Bezos, Musk and different billionaires pay subsequent to nothing in income taxes, the report mentioned

Jeff Bezos did not pay federal income taxes in 2007 and 2011, according to a report by ProPublica.

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Most people know that the ultra-rich pay much less taxes as a percentage of their wealth than the average worker, but a new report from ProPublica suggests that inequality may be greater than thought.

Jeff Bezos, Mark Zuckerberg and Elon Musk, among other Mughals, have built their billions in fortunes while paying almost no federal taxes by structuring their pay to avoid income, the investigation site reported after they had a stash IRS documents.

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None of the activities were illegal, ProPublica said. However, the tax records show how the super-rich minimize taxes, sometimes by borrowing and using their stock holdings as collateral. The wage earners, on the other hand, live primarily on their paychecks, which are taxed as income.

According to a ProPublica tax filing analysis, the 25 richest people in the United States amassed $ 1.1 trillion in fortunes in 2018. It would have taken the net worth of 14.3 million average US earners to reach that amount, the publication said. Those wage earners would have paid an estimated $ 143 billion in taxes, 75 times the $ 1.9 billion the 25 richest Americans paid $ 1.9 billion in 2018.

The analysis reveals very personal and classified information about Bezos, Zuckerberg, and Musk, as well as other well-known members of the richest ranks in the United States, including George Soros and Warren Buffet. The technology CEOs did not immediately respond to CNET’s requests for comment and did not comment on ProPublica (although Musk allegedly responded to an initial request with a single “?”

Here’s what we learned from the key tech minds report:

Jeff Bezos

The man, who is currently the second richest person in the world, reportedly paid no federal income taxes for two years, 2007 and 2011. In 2007, Bezos’ net worth grew by $ 3.8 billion, according to Forbes figures, but he reported an income of $ 46 million (legally). He compared that income to losses from investments and tax withholding, resulting in zero dollar taxable income, ProPublica said.

Between 2006 and 2018, Bezos’ net worth reportedly grew by $ 127 billion, but his total reported income for that 13-year period was $ 6.5 billion, with a cumulative tax burden of $ 1.4 billion . That equates to a tax rate of around 21% of his reported income or 1.1% of his total assets.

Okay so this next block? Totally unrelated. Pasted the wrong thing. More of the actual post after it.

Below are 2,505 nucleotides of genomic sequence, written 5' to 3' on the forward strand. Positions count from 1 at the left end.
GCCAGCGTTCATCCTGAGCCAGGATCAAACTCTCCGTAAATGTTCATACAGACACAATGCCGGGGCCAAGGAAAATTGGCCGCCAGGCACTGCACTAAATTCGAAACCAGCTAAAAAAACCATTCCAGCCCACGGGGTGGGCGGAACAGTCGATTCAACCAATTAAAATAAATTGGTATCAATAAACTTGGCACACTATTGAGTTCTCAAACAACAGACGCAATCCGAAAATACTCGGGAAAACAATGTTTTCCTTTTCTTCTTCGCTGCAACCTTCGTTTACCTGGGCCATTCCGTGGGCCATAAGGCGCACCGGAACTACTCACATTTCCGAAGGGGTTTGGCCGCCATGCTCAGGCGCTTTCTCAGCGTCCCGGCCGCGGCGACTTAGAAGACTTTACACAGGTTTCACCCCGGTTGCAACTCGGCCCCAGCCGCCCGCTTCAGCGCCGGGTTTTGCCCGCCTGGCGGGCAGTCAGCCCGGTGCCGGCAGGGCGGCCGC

According to ProPublica, Bezos’ average wage earner paid more federal income taxes than their average wealth grew over the same 13 years.

Amazon did not respond to a request for comment.

Elon Musk

According to ProPublica, the third richest man in the world allegedly didn’t pay federal income tax on Tuesday morning in 2018. The news agency also reported that Tesla’s CEO paid $ 68,000 in federal income tax in 2015 and $ 65,000 in 2017.


Elon Musk was among the 25 richest Americans who paid little taxes relative to the growth in their wealth.

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A graph accompanying the story shows that Musk’s net worth grew by $ 13.9 billion in the five years from 2014 to 2018. He reported $ 1.52 billion in income and paid $ 455 million in taxes over the same period.

Musk has used Tesla stock as security for personal loans, a strategy used by many wealthy people.

Musk doesn’t accept direct messages through his Twitter account. Tesla did not immediately respond to a request for comment.

How wealth remains untaxed

The federal government only taxes “income,” which includes wages, dividends from stocks, interest from bonds, and proceeds from the sale of financial instruments. The result is that if a billionaire owns stocks that skyrocket, those wealth won’t be taxed themselves.

Like Musk, wealthy people can still get value from company shares without selling them by using them as collateral for loans. Loans are not taxed because they have to be paid back.

Ultrarich investor Warren Buffet believes tax law needs to be reformed despite using existing laws to keep his tax payments low in relation to his wealth. Buffett has repeatedly referred to the current tax system as part of a “class war” and declared, “My class won”.